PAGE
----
According to the World Health Organization
(WHO), as many as 150 million people globally– more than 2% of the world’s population– live with chronic hepatitis C infections. Developing a vaccine to prevent this deadly virus has proven difficult and new research now explains why.
The hepatitis C
virus is a contagious blood-borne disease that leads to inflammation of the liver. A mild or acute infection can last only a few weeks, but it can lead to a more severe and chronic lifelong form of liver disease. According to the Centers for Disease Control and Prevention
(CDC), 75% to 85% of people with a acute hepatitis C will go on to develop a chronic infection, and between 2.7 million and 3.9 million people in the United States have chronic hepatitis C. The virus is most commonly spread through the sharing of needles or syringes used for drug injection, though it can also be passed from an infected mother to her baby, through sexual contact, or by sharing personal items such as razors. As the infection progresses, it turns into chronic liver disease, which can then lead to cirrhosis. One to five people out of 100 infected with hepatitis C will die from cirrhosis or liver cancer.
While as many as 25% of those who develop an acute hepatitis C infection will recover without treatment, according to WHO, approximately 700,000 people worldwide die from hepatitis C-related liver disease annually. New and more effective antiviral drugs
can cure a Hepatitis C infection in about 12 weeks when infection does not go away on its own, but these drugs are particularly expensive in underdeveloped countries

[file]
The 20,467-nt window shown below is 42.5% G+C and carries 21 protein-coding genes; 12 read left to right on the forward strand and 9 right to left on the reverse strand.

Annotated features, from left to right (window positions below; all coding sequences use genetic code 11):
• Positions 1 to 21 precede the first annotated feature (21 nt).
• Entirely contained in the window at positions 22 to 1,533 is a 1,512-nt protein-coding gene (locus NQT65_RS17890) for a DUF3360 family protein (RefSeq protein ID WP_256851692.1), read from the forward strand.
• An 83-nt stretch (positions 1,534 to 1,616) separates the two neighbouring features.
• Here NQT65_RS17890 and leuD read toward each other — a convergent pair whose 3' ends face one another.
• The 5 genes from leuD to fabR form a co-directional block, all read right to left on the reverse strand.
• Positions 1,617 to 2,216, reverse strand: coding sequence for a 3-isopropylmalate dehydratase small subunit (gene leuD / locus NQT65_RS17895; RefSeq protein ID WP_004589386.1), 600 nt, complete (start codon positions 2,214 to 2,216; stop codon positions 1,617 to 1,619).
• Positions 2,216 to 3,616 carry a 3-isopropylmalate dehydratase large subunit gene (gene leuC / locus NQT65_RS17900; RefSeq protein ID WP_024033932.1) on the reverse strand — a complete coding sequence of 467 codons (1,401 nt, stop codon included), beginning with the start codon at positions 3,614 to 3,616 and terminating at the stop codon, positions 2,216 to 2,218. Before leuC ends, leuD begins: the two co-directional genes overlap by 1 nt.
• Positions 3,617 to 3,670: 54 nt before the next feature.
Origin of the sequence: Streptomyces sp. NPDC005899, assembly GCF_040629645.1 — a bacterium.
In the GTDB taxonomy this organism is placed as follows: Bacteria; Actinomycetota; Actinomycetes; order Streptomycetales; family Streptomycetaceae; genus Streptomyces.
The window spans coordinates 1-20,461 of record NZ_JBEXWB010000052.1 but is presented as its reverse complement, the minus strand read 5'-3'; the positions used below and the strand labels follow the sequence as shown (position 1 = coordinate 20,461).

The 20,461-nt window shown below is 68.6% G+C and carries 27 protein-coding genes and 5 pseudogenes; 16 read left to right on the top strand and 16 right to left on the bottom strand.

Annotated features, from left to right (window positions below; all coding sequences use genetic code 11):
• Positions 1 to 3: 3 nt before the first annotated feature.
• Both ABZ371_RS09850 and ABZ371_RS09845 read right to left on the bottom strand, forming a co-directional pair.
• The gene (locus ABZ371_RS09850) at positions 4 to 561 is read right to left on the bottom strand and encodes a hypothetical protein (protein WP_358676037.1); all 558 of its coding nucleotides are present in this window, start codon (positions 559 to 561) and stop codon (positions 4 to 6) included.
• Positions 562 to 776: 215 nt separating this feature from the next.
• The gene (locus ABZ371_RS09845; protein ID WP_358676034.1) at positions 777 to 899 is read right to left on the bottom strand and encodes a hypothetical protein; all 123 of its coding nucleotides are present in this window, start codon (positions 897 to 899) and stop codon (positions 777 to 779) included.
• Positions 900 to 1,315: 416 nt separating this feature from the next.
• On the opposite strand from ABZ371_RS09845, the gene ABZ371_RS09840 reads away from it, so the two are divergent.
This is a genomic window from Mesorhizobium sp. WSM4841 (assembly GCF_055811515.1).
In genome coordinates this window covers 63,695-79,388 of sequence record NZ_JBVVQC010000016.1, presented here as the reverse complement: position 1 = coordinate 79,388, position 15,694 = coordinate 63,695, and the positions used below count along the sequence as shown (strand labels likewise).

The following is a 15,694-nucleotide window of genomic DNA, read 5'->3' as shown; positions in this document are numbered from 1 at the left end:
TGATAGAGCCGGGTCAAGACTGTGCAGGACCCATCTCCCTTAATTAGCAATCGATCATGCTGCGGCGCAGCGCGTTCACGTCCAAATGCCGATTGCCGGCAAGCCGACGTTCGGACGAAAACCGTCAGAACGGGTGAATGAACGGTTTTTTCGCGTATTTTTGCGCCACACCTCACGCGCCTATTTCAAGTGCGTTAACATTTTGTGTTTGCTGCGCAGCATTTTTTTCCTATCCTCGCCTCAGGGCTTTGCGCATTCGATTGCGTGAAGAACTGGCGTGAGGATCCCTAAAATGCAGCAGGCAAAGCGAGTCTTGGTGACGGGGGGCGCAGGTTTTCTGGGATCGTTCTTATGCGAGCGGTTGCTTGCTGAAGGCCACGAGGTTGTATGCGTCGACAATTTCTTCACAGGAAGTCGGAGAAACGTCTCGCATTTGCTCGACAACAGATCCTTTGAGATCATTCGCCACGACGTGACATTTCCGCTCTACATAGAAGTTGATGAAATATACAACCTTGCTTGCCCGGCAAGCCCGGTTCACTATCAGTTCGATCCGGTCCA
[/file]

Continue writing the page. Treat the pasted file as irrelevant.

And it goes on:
where hepatitis C is prevalent. Public health experts looking for a better way to prevent the spread of the virus have been hopeful for the development of a hepatitis C vaccine, but a new study
by researchers at the Scripps Research Institute, recently published in the Proceedings of the National Academy of Sciences
, sought to find out why creating such a vaccine for the virus has proven so difficult.
For some time, medical researchers have attempted to develop a hepatitis C vaccine using the viral protein E2, a host receptor binding protein, as the active component to induce an immune response and create protective antibodies, but with no luck. The receptor-binding site on E2 is a key component that allows hepatitis C to infect hosts, and the antibodies that best fight a broad range of the virus strains target this site. While there are at least 67 subtypes of hepatitis C and the virus has high mutation rates, the amino acid sequence of E2 is very similar between strains. In this study, researchers created a lab-made version of E2 and found that the part of the protein meant to make the vaccine active was much more flexible than they realized. Due to the fact that E2 presents in a wide variety of shapes to the immune system, it brings out a wide variety of antibodies, and thus, it is unable to target the viral infection.
“Because of that flexibility, using this particular protein in HCV vaccines may not be the best way to go,” said co-senior author Mansun Law, PhD, in a press release
These findings offer a new direction for hepatitis C vaccine development, according to the study’s authors.
“We may want to engineer a version that is less flexible to get a better neutralizing response to the key target site and not so many off-target responses,” said co-senior author Ian A. Wilson, D.Sc.
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